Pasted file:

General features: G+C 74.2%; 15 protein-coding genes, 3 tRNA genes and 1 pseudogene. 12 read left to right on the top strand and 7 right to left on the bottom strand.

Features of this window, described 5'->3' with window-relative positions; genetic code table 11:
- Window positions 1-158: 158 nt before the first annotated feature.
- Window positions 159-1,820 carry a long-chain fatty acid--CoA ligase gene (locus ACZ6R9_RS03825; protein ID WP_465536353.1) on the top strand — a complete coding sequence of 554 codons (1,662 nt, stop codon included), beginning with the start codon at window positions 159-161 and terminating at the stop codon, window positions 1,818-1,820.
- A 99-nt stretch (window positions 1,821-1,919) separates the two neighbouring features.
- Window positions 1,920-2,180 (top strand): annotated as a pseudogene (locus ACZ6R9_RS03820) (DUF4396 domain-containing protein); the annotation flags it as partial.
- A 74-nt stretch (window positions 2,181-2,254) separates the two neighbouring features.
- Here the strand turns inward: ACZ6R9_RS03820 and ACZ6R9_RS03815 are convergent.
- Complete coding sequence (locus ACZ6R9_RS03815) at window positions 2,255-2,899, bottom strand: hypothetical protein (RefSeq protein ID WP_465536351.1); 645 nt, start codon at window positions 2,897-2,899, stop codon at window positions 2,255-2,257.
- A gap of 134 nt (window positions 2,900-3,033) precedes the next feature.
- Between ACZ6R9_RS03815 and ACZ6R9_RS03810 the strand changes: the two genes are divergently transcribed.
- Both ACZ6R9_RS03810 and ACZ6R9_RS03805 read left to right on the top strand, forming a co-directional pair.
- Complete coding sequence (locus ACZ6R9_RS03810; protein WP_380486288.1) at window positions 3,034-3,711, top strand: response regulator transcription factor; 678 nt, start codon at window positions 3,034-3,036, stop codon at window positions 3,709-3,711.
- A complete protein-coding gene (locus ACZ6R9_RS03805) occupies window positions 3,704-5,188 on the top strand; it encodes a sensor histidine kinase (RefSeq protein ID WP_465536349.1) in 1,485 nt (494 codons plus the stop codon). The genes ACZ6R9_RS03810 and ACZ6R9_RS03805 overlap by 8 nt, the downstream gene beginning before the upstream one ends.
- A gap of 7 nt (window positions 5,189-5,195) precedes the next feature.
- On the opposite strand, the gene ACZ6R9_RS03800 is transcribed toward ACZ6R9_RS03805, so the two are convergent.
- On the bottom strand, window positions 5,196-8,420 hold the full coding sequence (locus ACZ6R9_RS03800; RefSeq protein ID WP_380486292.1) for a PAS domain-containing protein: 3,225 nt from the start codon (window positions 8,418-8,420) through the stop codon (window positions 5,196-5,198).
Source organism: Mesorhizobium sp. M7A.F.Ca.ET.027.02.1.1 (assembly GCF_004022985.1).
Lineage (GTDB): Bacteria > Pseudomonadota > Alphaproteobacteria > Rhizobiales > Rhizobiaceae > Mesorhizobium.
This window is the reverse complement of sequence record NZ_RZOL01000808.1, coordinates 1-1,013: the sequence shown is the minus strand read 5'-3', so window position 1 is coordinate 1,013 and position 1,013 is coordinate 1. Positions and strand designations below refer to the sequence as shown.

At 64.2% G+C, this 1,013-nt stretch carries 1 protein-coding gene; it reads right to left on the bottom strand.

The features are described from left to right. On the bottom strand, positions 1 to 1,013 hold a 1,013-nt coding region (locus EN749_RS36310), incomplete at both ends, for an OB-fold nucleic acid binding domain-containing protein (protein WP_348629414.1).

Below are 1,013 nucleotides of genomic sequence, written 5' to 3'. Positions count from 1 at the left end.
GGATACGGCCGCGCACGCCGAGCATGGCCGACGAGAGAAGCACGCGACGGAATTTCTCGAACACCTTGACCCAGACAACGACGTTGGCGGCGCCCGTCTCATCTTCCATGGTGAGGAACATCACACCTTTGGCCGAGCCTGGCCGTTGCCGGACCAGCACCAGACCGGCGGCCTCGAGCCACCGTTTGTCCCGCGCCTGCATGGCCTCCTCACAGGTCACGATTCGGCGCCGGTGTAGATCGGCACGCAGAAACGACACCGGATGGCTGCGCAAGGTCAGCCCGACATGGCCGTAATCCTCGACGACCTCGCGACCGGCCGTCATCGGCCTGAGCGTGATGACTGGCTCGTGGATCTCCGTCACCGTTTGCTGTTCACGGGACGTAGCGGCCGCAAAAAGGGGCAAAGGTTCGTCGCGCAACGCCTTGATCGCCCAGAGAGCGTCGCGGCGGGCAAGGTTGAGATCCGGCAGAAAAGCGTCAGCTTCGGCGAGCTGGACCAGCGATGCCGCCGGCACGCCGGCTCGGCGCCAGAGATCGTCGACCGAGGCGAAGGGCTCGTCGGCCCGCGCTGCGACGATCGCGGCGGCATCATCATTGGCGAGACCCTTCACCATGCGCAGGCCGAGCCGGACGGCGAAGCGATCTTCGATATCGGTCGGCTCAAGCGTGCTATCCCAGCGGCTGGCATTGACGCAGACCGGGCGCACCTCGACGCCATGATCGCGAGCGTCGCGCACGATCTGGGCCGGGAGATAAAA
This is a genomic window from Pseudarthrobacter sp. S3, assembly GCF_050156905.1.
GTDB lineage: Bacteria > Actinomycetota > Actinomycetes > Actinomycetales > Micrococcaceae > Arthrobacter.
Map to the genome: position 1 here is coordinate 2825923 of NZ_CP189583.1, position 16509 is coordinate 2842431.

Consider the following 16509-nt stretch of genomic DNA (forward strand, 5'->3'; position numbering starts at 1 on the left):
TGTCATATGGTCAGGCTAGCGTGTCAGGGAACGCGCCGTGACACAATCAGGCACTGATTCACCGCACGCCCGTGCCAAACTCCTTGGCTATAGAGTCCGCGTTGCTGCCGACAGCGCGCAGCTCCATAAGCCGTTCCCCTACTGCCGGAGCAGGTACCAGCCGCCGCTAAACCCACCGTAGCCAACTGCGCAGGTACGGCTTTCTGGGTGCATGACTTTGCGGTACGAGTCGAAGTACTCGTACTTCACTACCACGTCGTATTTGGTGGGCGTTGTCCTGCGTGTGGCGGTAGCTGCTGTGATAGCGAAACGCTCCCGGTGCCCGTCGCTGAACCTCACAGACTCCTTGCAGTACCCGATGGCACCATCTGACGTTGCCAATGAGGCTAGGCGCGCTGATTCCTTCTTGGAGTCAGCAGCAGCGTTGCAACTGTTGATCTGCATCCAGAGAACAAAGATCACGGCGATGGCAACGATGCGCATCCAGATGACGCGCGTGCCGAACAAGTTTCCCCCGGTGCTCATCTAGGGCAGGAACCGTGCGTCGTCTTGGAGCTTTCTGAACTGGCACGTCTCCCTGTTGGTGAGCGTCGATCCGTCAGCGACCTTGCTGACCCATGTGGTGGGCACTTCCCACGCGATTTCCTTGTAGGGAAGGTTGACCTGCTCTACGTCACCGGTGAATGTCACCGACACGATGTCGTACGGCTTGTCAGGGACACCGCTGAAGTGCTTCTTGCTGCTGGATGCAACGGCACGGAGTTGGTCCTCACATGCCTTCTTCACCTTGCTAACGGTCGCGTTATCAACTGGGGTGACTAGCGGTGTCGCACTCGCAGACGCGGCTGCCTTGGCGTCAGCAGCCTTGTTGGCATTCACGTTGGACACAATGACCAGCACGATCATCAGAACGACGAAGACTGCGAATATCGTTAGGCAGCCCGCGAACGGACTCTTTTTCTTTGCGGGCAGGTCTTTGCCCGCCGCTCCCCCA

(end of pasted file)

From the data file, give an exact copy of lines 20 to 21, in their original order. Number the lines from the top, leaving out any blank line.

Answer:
This window is the reverse complement of sequence record NZ_RZOL01000808.1, coordinates 1-1,013: the sequence shown is the minus strand read 5'-3', so window position 1 is coordinate 1,013 and position 1,013 is coordinate 1. Positions and strand designations below refer to the sequence as shown.

At 64.2% G+C, this 1,013-nt stretch carries 1 protein-coding gene; it reads right to left on the bottom strand.